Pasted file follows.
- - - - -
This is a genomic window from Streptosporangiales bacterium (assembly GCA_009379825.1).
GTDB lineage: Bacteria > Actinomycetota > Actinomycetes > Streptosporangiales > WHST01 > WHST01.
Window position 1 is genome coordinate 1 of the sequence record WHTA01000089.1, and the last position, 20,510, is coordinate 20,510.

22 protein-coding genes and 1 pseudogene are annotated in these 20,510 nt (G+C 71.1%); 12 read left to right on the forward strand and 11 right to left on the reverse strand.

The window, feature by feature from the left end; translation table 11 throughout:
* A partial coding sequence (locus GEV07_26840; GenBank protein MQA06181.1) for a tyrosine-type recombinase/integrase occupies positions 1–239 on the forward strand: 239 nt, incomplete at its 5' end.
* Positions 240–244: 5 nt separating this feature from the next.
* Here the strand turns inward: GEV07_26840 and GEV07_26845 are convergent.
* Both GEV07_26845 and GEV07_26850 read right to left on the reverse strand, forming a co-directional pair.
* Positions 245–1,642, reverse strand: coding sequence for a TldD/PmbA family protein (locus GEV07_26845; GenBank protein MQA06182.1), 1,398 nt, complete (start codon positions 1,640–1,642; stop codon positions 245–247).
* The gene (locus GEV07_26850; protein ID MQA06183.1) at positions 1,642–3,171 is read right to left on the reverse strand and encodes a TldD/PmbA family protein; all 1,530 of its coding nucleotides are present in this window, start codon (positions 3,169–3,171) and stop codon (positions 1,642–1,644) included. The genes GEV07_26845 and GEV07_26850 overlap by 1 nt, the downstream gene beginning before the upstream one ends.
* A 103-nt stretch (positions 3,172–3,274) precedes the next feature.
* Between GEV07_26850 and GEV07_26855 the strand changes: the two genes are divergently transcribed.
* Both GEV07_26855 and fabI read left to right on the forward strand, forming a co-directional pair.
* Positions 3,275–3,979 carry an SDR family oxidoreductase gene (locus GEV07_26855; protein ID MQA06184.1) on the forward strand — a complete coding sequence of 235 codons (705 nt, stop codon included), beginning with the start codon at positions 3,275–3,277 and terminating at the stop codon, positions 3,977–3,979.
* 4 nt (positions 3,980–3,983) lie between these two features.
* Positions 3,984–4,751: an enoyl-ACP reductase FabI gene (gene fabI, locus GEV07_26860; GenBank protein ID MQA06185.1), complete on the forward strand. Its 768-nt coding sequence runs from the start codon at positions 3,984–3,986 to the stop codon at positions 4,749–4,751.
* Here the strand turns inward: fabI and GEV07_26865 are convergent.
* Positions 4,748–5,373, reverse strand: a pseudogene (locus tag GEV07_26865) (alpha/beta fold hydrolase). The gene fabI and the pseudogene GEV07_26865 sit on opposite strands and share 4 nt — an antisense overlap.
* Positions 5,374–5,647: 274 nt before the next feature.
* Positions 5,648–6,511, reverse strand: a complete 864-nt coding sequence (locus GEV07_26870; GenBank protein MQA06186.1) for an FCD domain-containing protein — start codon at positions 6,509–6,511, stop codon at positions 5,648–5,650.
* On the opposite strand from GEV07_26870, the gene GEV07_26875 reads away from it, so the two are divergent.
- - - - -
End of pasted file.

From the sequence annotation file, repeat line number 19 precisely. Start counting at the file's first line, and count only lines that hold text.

* Positions 4,748–5,373, reverse strand: a pseudogene (locus tag GEV07_26865) (alpha/beta fold hydrolase). The gene fabI and the pseudogene GEV07_26865 sit on opposite strands and share 4 nt — an antisense overlap.